Ducey out for Senate, so who will get the job?
To the surprise of absolutely no one who follows Arizona politics, Gov. Doug Ducey on Monday said he won’t be running for the Senate in 2020.
“I was elected to be governor,” Ducey said Monday in an interview on KTAR’s “Mac and Gaydos.” “I plan on being governor for the next four years.”
That’s not something Ducey would have said so definitively a month ago, as visions, perhaps, of a high-profile Cabinet-level position danced in his head.
But then Democrat Katie Hobbs won the election for secretary of state, making her next in line to be governor — and sending Ducey’s dreams up in smoke. For now, at least.
As politically ambitious as Ducey is — to be fair, as every governor is — there’s no way he would stick it to his party and abandon ship, a la Janet Napolitano.
Democrats still hold a grudge against the Democratic governor who quit midway through her second term in January 2009 to become Homeland Security secretary, leaving a recession-plagued state in the hands of Republican Secretary of State Jan Brewer.
It would be another decade before a Democrat again won a statewide race.
What now for Arizona’s second Senate seat?
It seems evident that Sen. Jon Kyl will resign the seat he has held since the death of Sen. John McCain at year’s end.
It seems equally evident that Ducey’s job will be to appoint a Republican who not only can fill the seat, but also can hold it in 2020, when Democrats will mount a campaign to snag it.
Translation: Kelli Ward need not apply.
So who will get the call? Here’s my list of top contenders:
1. Martha McSally. More than a million Arizona voters wanted her in the Senate, giving her a good base from which to run. Add in the fact that Senate Majority Leader Mitch McConnell wants her, and that’s got to play big in her favor.
Then again, a million Arizona voters
didn’t vote for McSally, whose decision to hitch her star to President Donald Trump was a turnoff for the moderate Republican women and independents who handed the seat to Democrat Kyrsten Sinema.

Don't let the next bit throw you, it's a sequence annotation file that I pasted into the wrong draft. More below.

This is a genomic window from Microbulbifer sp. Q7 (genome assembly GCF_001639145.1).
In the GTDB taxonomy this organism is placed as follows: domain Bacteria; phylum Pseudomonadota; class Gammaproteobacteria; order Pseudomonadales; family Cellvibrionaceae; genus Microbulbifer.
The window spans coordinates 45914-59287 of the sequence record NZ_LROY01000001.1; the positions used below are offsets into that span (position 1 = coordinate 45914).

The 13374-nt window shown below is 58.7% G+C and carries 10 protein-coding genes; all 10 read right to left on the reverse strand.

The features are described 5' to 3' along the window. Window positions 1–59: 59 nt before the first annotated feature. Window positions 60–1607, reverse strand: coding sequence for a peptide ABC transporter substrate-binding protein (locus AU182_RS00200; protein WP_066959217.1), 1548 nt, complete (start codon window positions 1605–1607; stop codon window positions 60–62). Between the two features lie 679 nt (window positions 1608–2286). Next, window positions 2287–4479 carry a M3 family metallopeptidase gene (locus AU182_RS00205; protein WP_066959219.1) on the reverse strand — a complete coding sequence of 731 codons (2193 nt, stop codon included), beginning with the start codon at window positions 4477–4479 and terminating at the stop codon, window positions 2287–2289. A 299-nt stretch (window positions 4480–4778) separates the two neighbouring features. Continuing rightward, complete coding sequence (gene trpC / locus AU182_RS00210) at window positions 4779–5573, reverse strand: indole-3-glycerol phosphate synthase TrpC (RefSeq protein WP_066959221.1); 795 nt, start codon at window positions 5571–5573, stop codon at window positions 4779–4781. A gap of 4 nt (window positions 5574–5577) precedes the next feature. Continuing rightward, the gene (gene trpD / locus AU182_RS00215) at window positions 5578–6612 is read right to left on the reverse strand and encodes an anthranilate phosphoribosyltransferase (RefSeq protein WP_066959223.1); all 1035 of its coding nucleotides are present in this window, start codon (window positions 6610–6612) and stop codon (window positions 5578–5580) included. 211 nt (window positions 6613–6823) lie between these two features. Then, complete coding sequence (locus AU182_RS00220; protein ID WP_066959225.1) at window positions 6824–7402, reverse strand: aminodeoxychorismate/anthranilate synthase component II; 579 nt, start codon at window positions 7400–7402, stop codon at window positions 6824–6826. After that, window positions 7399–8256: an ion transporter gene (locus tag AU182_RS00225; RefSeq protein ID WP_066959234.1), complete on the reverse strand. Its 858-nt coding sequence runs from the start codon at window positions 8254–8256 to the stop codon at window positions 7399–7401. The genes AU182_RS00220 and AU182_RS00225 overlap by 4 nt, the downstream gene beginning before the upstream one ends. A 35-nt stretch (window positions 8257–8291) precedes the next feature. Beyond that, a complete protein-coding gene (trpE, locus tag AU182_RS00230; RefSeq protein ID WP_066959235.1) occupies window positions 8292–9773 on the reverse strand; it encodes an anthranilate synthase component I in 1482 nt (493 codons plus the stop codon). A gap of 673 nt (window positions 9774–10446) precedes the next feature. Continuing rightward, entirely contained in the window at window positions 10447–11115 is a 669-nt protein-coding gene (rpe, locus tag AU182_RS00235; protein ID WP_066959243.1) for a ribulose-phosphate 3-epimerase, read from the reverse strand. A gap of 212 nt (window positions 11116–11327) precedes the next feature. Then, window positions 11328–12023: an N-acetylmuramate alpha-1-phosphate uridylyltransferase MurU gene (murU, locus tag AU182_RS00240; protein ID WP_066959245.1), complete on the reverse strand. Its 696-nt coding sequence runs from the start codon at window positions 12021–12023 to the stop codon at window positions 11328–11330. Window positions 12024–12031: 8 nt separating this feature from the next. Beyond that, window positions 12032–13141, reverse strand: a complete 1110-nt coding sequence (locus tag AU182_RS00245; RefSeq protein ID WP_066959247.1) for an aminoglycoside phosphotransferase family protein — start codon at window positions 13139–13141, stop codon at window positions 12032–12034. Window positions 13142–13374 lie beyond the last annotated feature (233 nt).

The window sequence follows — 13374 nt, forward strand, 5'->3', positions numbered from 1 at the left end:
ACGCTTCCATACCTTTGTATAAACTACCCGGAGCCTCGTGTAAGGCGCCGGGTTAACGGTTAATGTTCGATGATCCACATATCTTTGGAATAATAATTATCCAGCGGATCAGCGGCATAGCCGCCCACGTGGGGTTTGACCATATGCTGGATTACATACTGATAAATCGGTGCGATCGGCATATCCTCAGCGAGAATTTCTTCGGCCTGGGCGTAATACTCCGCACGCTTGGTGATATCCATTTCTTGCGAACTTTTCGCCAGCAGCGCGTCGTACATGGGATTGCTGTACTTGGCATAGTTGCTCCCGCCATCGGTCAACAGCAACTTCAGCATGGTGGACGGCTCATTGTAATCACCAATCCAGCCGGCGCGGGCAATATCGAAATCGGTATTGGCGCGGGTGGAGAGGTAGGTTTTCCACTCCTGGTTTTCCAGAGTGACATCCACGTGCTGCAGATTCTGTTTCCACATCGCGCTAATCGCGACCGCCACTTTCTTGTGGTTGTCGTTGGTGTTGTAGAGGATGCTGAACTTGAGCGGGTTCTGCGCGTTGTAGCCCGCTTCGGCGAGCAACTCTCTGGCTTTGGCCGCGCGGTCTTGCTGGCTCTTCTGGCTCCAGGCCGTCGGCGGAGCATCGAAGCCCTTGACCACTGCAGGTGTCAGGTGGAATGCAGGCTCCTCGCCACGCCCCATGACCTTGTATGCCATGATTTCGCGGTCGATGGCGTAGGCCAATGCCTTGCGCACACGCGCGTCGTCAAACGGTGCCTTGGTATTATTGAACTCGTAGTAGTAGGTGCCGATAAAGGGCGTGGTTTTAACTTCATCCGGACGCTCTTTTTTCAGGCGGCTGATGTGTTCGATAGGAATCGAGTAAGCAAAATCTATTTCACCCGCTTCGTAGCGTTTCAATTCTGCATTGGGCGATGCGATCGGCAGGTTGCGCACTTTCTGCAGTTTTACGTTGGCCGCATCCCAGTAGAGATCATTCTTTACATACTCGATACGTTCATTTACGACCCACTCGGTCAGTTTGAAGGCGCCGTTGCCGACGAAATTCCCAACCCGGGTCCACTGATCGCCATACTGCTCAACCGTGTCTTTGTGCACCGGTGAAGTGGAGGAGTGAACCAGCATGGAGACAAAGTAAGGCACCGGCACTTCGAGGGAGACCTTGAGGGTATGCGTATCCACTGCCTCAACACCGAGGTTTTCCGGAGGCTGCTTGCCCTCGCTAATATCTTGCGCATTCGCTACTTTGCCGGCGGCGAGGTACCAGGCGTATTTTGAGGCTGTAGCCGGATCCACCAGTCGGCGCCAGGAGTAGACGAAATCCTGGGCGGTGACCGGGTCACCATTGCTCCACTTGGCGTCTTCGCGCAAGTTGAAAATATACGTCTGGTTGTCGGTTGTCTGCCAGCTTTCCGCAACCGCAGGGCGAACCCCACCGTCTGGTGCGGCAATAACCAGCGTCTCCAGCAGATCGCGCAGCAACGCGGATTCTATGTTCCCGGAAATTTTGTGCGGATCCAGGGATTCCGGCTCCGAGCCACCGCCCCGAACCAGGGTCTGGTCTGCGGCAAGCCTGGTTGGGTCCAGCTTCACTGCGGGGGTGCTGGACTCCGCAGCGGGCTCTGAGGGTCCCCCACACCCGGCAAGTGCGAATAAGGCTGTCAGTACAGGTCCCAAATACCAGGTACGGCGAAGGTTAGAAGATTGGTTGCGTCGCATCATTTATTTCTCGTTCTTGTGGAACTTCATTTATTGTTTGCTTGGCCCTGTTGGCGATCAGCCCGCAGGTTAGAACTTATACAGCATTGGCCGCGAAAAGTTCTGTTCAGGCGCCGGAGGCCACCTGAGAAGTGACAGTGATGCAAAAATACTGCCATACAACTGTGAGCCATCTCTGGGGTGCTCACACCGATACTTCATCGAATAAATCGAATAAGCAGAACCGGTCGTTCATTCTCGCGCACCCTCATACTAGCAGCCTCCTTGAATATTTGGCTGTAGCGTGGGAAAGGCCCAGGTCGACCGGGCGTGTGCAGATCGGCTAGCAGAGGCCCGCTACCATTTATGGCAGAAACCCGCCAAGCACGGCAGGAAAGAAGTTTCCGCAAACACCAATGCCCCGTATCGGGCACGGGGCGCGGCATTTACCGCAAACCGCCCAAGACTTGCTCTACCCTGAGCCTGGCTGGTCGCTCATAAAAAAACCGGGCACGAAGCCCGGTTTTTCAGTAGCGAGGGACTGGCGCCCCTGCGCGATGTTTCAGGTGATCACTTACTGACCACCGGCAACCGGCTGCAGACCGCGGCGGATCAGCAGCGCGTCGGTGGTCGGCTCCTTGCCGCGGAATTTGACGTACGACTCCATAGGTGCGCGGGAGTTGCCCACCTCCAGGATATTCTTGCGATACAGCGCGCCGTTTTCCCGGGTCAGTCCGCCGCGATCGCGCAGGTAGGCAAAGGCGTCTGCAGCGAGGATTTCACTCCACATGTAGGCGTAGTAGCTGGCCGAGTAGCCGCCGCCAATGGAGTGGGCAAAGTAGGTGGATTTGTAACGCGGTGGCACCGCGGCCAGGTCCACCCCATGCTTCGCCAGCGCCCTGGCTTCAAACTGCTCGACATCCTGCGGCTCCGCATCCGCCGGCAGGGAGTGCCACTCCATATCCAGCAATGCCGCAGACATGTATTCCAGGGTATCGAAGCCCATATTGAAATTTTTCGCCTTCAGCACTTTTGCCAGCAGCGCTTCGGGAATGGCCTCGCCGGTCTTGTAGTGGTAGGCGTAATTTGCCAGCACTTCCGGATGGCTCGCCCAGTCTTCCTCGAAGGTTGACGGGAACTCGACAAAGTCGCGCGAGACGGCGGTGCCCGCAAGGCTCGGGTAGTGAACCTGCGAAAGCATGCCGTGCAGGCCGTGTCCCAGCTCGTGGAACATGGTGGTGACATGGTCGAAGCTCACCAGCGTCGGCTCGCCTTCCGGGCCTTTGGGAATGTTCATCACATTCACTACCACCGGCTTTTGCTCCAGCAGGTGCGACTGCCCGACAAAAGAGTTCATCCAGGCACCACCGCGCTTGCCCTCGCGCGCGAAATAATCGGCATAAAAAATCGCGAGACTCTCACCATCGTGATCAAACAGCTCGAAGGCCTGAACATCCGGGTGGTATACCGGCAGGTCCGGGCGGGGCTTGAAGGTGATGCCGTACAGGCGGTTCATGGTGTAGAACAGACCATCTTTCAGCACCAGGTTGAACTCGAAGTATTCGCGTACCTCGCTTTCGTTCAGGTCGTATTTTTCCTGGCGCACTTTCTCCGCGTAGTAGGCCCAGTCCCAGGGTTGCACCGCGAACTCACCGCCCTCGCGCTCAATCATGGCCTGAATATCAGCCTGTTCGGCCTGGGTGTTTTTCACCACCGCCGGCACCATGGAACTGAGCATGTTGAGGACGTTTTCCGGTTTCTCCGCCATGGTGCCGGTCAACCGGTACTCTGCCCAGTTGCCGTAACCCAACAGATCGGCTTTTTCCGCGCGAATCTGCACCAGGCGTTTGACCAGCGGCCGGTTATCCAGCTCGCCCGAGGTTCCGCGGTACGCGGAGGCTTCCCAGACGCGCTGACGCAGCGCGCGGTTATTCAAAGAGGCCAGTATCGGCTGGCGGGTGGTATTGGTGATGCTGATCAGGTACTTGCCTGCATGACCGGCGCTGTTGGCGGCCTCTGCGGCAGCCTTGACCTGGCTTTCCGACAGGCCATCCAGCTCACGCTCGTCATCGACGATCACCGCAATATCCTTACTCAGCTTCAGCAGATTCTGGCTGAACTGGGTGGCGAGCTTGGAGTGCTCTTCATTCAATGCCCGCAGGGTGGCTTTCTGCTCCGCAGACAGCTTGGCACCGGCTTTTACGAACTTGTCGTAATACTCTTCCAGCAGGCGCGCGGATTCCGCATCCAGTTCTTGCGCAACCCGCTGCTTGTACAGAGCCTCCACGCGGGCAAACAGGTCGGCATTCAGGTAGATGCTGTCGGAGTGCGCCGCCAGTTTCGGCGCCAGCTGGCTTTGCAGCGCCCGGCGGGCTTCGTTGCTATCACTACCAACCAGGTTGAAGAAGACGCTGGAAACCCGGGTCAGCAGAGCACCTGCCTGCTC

To have any chance at a 2020 election, Arizona voters would have to see a more moderate Martha, one who isn’t afraid to buck the president when it’s called for.
2. Kirk Adams. Ducey’s soon-tobe-ex-chief of staff is a longtime politician and would, no doubt, jump at the job. The former Arizona speaker would have loads of cash, having previously run a “dark money” operation funded by the Koch brothers’ network.
But he’s largely unknown around the state and was unsuccessful when he ran for Congress in 2012, defeated in the GOP primary by Matt Salmon.
3. Eileen Klein. Ducey appointed her as state treasurer when Jeff DeWit left to become NASA CEO. Previously, she was budget director and chief of staff to Brewer and went on to become president of the Board of Regents, which oversees Arizona’s $5 billion state university system. Before working for the state, she was chief operating officer for UnitedHealthcare’s Arizona Physicians IPA.
Like Adams, she’s not well-known outside of political circles. But she’s smart and a fresh face who could attract moderate voters, and that’s got to play big in Ducey’s thinking.
4. Karrin Taylor Robson. Ducey appointed her to the Board of Regents last year, to fill the seat vacated by Greg Patterson. Her background is real estate development, and she and her husband, developer Ed Robson, are big contributors to the Republican Party. (She’s also the daughter of former Senate President Carl Kunasek.)
While she isn’t well-known in general circles, she’d have two years to introduce herself and plenty of money to mount a strong campaign in 2020.
5. Maricopa County Attorney Bill Montgomery. He’s close with Ducey and with the folks who advise Ducey, up to and including Supreme Court Justice Clint Bolick. But is he the strongest candidate who can appeal to those all-important moderate voters?
It’s anybody’s guess who will get the job. Me? I’m guessing McSally, if Ducey wants to curry favor. Or Klein, if he wants to avoid an anti-Trump tumult.
Bottom line: McSally.